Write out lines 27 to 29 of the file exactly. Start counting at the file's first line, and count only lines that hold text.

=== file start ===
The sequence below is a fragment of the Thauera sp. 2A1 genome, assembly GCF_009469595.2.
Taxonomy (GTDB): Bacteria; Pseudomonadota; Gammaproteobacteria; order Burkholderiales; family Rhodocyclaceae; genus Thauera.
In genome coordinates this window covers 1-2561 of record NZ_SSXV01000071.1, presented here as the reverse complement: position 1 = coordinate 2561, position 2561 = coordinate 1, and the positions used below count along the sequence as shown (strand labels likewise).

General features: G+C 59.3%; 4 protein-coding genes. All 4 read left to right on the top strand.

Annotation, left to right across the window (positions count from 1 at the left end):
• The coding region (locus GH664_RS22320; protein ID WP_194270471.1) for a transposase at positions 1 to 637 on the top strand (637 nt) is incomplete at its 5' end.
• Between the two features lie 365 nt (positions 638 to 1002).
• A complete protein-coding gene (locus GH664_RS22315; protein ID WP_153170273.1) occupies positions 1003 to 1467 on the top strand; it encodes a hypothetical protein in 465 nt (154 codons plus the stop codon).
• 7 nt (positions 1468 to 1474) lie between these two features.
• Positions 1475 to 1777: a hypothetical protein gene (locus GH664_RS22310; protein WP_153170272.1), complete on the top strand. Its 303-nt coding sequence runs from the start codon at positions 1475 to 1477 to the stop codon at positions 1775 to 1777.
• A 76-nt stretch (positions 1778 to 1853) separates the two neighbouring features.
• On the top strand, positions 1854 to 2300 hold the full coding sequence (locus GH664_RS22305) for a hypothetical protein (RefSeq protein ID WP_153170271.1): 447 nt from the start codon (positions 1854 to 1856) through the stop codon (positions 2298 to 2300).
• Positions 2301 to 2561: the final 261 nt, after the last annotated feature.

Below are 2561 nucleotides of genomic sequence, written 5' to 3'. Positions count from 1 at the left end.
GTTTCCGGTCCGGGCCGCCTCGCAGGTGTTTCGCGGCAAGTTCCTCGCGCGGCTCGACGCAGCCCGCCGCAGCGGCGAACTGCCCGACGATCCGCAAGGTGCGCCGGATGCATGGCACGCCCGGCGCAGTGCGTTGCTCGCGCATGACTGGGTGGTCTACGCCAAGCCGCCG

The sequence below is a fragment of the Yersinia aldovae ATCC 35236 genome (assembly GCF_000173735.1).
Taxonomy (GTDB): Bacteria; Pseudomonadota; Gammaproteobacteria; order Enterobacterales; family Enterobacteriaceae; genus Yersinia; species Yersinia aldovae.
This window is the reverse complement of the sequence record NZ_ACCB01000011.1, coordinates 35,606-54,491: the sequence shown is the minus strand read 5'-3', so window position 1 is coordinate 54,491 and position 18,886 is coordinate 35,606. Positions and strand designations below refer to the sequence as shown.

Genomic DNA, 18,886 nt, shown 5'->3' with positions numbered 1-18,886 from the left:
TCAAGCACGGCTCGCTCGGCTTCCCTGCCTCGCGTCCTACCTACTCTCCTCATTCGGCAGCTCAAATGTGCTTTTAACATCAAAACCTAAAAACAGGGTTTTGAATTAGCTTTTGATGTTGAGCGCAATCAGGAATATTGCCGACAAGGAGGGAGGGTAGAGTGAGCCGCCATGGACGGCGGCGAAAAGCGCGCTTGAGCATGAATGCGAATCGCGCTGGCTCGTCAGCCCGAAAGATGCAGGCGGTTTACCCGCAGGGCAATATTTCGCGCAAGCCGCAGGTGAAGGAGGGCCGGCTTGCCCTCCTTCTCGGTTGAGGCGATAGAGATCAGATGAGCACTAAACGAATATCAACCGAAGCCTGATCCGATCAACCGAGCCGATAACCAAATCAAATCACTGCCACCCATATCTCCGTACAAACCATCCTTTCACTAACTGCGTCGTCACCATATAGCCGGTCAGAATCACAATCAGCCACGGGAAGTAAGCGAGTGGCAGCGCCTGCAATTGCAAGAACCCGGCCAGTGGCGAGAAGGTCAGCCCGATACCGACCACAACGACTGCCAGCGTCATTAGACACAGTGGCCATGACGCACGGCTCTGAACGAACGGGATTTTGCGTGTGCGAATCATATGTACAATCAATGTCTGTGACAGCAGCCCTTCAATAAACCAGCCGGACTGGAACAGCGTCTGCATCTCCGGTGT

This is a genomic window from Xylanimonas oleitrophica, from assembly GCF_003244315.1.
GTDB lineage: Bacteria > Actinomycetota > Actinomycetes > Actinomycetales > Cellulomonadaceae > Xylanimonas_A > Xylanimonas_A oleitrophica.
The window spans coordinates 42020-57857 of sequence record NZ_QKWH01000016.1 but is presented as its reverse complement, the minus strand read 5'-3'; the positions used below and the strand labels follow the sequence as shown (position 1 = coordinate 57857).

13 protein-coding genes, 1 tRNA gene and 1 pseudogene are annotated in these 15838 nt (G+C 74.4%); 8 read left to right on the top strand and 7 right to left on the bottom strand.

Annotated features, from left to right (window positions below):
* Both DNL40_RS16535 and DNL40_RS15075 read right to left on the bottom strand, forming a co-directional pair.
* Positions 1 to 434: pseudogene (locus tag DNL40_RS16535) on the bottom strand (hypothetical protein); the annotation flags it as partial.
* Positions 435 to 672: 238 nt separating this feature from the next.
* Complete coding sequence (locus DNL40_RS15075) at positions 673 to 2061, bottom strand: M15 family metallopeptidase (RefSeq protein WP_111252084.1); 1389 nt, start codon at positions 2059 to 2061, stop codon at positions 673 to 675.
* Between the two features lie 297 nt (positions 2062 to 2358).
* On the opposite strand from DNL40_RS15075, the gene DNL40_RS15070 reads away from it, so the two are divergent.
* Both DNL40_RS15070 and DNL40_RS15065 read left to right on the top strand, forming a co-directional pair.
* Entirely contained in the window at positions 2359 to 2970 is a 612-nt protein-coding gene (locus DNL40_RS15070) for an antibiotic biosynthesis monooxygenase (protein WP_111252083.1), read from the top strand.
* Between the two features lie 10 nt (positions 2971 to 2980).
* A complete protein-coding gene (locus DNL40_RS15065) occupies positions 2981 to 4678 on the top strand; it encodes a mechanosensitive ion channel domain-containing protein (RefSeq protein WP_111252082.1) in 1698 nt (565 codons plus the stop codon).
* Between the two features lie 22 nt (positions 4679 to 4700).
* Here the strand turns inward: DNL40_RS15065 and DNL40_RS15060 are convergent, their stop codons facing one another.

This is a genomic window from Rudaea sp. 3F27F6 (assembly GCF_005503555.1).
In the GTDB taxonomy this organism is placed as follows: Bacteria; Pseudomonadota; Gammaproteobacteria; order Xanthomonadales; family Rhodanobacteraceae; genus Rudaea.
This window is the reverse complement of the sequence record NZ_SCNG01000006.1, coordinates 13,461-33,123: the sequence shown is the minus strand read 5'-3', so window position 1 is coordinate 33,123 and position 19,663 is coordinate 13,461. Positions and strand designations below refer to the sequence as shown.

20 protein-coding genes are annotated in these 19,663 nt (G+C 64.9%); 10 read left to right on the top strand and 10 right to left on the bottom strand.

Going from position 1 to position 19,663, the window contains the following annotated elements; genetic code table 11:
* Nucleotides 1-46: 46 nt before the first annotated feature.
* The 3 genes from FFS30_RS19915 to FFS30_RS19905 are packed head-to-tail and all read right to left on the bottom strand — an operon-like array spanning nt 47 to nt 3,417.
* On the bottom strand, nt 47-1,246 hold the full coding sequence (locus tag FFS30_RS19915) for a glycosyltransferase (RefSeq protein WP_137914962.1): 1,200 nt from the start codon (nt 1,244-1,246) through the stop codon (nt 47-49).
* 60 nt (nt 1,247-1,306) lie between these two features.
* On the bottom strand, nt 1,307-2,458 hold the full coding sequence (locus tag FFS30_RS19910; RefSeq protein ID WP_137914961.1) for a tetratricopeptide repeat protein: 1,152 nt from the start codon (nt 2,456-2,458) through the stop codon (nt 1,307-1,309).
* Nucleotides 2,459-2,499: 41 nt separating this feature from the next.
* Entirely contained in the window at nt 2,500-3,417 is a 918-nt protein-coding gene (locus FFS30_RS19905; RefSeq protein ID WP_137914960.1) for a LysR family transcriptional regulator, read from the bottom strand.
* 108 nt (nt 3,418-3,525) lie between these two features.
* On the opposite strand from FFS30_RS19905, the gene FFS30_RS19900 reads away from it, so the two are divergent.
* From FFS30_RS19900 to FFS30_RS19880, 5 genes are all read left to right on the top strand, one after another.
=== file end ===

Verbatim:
* Positions 1 to 434: pseudogene (locus tag DNL40_RS16535) on the bottom strand (hypothetical protein); the annotation flags it as partial.
* Positions 435 to 672: 238 nt separating this feature from the next.
* Complete coding sequence (locus DNL40_RS15075) at positions 673 to 2061, bottom strand: M15 family metallopeptidase (RefSeq protein WP_111252084.1); 1389 nt, start codon at positions 2059 to 2061, stop codon at positions 673 to 675.